- Disruptive Innovation: Disruptive innovation, on the other hand, introduces a new product, service, or business model that disrupts existing markets or industries. It often starts in niche or overlooked segments and gradually gains traction, eventually challenging and reshaping established players and markets. Disruptive innovation typically offers new value propositions, lower costs, or fundamentally different approaches that appeal to new customer segments or unaddressed needs. It often emerges from outside the traditional market leaders and has the potential to create entirely new markets or redefine existing ones.
Example: The advent of digital streaming services, such as Netflix, disrupted the traditional video rental and broadcast television industries. By offering on-demand access to a vast library of content at affordable prices, Netflix fundamentally changed how people consume media, challenging the traditional brick-and-mortar rental stores and traditional TV broadcast models.
Sustaining innovation focuses on incremental improvements to existing products or processes within the current market framework, while disruptive innovation involves introducing entirely new concepts or approaches that disrupt existing markets and create new opportunities.
Both types of innovation are valuable and can drive growth and success, but they require different strategies, mindsets, and approaches to execution.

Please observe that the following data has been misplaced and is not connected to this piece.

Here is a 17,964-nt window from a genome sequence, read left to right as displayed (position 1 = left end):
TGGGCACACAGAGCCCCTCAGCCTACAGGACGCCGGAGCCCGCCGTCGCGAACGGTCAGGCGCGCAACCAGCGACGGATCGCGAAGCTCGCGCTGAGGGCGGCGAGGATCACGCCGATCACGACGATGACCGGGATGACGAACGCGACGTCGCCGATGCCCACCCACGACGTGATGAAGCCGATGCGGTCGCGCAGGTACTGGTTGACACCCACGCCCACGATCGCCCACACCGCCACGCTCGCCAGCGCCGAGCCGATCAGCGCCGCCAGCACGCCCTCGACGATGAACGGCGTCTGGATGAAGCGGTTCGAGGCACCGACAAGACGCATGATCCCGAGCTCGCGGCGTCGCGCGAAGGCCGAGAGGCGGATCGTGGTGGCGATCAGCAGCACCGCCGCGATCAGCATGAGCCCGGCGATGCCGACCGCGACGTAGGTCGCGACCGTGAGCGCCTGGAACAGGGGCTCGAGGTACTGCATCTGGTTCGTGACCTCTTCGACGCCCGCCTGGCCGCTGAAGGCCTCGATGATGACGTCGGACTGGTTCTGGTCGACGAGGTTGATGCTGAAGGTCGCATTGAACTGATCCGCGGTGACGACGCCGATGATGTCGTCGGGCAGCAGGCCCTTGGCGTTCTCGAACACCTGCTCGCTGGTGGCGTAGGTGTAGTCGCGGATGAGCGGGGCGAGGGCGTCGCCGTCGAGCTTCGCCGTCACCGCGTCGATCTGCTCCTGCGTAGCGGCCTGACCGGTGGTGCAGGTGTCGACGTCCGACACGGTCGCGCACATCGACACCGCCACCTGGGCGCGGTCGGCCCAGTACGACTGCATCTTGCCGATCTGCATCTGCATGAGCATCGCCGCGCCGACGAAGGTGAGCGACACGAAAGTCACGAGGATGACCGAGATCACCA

Business Model Innovation
Business model innovation refers to the process of creating or modifying the fundamental structures, strategies, and components of a business to deliver value to customers, capture new market opportunities, and achieve competitive advantage.
It involves rethinking how a company creates, delivers, and captures value, and can encompass changes to product offerings, revenue streams, distribution channels, customer relationships, and more.
- Business model innovation + sustaining innovation: In the context of sustaining innovation, business model innovation plays a crucial role in ensuring the long-term viability and relevance of a company. As markets evolve, customer needs change, and new technologies emerge, sustaining innovation involves making incremental improvements to existing products, services, and processes. Business model innovation enables companies to find new ways to deliver value to customers, optimize operations, and maintain their competitive edge. By reimagining their business models, companies can adapt to shifting market dynamics, customer preferences, and emerging trends, ensuring continued success and growth.